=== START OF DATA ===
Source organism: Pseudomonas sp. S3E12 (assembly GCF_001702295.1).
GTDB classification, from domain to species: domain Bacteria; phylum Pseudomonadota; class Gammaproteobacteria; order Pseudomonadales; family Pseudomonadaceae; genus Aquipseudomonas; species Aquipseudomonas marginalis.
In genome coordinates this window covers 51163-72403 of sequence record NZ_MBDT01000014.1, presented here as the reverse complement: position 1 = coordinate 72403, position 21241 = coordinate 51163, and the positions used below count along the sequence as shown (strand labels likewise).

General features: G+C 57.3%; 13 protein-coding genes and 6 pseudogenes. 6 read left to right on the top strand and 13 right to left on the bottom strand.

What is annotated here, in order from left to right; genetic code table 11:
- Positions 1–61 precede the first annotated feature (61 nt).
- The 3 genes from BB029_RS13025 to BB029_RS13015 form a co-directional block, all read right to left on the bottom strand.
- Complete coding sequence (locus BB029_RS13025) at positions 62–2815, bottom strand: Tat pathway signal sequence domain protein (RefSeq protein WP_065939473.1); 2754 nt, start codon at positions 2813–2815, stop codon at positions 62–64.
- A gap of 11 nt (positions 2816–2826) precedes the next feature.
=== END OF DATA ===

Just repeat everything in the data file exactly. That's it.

Source organism: Pseudomonas sp. S3E12 (assembly GCF_001702295.1).
GTDB classification, from domain to species: domain Bacteria; phylum Pseudomonadota; class Gammaproteobacteria; order Pseudomonadales; family Pseudomonadaceae; genus Aquipseudomonas; species Aquipseudomonas marginalis.
In genome coordinates this window covers 51163-72403 of sequence record NZ_MBDT01000014.1, presented here as the reverse complement: position 1 = coordinate 72403, position 21241 = coordinate 51163, and the positions used below count along the sequence as shown (strand labels likewise).

General features: G+C 57.3%; 13 protein-coding genes and 6 pseudogenes. 6 read left to right on the top strand and 13 right to left on the bottom strand.

What is annotated here, in order from left to right; genetic code table 11:
- Positions 1–61 precede the first annotated feature (61 nt).
- The 3 genes from BB029_RS13025 to BB029_RS13015 form a co-directional block, all read right to left on the bottom strand.
- Complete coding sequence (locus BB029_RS13025) at positions 62–2815, bottom strand: Tat pathway signal sequence domain protein (RefSeq protein WP_065939473.1); 2754 nt, start codon at positions 2813–2815, stop codon at positions 62–64.
- A gap of 11 nt (positions 2816–2826) precedes the next feature.